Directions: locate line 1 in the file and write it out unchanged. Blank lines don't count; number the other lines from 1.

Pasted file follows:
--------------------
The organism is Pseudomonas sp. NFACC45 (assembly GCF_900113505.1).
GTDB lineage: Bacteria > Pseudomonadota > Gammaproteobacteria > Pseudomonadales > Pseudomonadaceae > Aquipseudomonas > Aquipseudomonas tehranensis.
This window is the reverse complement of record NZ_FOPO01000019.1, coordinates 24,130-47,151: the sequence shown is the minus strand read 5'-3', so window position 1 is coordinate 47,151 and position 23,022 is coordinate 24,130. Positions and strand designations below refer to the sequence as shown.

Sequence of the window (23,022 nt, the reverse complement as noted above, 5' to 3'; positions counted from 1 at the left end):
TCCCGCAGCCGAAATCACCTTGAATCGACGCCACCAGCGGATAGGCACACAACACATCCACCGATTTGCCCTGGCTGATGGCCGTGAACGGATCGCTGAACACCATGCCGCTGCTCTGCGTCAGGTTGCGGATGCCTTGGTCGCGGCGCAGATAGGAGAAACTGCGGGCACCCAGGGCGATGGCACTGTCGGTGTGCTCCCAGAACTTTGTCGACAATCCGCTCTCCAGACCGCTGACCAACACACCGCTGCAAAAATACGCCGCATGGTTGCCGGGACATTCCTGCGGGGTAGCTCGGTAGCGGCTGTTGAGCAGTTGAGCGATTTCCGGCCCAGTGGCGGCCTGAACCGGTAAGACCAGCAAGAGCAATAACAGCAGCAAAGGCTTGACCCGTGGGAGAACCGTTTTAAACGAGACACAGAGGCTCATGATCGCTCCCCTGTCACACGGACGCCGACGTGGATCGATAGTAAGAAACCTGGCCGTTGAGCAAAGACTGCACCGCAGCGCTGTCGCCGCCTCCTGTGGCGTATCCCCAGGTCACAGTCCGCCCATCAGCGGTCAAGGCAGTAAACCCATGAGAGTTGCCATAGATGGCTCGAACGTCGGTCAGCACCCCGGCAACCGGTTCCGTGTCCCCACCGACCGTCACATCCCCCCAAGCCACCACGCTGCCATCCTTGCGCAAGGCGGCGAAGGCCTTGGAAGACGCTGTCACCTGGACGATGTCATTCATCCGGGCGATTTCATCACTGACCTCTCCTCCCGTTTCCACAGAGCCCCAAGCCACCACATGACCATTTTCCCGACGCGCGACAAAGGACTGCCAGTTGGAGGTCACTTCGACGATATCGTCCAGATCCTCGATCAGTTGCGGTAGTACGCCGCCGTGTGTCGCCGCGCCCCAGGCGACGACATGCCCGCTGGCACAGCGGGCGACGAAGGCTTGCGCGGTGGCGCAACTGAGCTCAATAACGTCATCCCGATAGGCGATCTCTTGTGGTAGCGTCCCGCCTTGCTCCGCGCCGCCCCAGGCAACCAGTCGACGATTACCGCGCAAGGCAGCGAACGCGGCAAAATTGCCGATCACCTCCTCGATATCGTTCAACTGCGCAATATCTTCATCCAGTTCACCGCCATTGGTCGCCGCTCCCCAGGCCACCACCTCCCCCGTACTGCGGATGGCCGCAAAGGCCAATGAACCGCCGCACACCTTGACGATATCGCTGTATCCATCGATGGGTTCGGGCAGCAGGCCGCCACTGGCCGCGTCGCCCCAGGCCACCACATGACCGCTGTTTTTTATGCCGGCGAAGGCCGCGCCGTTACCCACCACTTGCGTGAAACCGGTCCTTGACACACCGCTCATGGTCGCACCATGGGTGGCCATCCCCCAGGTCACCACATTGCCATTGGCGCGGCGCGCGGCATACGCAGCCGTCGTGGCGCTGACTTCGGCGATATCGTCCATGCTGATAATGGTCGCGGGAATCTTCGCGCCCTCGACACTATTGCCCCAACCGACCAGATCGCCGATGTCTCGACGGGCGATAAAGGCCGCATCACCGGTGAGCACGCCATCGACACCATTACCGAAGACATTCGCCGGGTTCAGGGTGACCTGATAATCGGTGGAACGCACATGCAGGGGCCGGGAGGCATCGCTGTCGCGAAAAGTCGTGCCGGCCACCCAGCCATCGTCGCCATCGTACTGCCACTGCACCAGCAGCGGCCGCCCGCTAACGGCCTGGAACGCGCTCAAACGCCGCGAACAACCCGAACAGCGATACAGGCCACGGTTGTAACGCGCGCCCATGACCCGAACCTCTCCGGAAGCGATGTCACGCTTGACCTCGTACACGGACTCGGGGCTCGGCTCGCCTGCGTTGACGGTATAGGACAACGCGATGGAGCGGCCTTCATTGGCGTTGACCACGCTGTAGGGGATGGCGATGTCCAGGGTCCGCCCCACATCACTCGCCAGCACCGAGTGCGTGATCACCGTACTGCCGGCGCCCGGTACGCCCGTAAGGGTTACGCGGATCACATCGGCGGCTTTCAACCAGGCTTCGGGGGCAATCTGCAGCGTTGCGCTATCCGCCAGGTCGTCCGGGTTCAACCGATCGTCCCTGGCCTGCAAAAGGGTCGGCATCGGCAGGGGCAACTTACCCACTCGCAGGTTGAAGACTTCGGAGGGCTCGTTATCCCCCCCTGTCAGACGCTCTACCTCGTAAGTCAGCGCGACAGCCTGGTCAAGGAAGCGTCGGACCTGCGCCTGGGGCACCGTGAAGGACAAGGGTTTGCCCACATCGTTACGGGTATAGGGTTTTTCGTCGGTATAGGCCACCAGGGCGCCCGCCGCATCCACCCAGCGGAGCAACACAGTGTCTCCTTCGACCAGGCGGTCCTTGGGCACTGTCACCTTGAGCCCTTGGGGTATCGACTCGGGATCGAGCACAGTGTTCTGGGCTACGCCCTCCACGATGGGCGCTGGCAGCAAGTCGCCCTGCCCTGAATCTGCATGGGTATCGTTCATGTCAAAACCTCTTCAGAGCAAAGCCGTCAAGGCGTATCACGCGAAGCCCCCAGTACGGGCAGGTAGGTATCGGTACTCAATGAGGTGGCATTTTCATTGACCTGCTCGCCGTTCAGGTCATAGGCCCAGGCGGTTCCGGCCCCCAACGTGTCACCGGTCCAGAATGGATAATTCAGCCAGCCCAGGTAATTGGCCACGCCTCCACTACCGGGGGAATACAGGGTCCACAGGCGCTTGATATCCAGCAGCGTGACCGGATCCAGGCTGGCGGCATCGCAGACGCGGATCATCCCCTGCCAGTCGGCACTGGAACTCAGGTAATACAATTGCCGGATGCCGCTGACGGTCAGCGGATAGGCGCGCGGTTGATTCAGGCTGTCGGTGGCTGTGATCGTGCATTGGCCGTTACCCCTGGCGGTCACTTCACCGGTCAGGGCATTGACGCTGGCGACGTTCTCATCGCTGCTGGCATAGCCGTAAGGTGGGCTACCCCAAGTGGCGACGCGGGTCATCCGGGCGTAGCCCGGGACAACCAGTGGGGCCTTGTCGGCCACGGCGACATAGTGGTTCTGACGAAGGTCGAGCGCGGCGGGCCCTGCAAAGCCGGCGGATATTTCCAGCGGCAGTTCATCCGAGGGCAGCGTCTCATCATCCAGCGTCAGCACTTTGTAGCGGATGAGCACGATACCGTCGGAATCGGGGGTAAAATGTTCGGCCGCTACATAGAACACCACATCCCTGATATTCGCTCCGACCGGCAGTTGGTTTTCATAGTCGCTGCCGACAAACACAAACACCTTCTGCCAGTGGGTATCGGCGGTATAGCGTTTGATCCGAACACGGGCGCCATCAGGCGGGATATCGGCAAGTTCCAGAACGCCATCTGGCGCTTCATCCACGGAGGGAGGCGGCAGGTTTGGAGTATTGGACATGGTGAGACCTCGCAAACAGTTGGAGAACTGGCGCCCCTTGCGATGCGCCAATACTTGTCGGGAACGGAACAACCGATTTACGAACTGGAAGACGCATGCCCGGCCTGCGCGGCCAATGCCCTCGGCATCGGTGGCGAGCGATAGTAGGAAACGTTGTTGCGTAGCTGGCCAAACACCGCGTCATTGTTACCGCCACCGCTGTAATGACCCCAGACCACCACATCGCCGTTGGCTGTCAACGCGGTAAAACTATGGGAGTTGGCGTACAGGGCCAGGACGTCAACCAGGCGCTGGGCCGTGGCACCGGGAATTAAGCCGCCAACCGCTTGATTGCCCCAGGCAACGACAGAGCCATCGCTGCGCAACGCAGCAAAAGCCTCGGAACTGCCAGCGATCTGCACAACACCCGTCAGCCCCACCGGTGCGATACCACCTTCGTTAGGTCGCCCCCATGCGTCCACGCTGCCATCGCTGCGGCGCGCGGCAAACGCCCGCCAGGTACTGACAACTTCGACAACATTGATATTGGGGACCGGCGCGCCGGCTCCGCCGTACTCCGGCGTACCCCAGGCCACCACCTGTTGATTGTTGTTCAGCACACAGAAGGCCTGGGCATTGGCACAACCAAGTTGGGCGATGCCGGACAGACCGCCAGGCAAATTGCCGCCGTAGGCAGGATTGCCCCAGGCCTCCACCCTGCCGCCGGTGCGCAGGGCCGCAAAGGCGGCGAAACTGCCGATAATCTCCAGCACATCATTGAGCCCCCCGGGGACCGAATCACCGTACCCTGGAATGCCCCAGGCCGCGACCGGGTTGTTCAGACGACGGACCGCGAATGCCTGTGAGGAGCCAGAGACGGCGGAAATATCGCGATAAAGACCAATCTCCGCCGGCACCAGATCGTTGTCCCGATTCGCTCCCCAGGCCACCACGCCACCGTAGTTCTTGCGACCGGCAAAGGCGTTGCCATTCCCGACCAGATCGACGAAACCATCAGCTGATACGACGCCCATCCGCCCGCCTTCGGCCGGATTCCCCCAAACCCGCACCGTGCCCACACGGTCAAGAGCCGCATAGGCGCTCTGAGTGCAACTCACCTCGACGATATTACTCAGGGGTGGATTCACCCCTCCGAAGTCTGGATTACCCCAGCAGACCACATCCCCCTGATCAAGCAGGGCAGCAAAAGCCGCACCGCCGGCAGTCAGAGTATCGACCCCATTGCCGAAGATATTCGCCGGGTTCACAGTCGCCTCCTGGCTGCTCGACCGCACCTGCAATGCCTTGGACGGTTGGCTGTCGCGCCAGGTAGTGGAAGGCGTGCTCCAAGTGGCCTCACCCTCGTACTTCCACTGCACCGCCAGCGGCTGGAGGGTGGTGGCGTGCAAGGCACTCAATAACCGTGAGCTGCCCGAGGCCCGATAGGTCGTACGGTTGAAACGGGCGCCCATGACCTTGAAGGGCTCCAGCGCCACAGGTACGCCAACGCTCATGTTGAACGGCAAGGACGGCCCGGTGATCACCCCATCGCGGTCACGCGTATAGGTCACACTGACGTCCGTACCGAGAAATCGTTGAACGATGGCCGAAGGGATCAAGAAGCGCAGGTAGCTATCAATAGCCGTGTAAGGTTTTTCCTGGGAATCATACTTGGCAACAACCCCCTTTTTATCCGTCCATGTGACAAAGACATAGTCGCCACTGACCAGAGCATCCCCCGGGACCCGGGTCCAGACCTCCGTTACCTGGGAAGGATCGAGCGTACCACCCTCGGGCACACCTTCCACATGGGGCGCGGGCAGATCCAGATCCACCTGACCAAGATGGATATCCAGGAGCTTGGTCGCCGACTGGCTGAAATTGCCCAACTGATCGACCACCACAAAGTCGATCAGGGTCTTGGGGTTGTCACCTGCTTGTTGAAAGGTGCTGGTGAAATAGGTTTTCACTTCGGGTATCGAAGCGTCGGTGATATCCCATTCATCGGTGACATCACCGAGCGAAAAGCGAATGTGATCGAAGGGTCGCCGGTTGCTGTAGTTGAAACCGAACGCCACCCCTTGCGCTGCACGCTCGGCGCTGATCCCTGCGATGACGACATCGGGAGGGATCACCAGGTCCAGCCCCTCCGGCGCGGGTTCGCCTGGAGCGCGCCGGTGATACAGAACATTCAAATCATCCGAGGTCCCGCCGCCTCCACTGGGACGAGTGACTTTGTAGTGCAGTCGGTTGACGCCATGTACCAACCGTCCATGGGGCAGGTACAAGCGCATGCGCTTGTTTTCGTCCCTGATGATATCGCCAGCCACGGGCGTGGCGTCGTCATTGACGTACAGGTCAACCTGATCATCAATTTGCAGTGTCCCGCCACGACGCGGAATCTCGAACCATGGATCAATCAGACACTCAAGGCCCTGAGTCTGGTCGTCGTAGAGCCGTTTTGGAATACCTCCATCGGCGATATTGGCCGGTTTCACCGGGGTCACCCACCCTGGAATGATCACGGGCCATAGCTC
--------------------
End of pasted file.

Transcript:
The organism is Pseudomonas sp. NFACC45 (assembly GCF_900113505.1).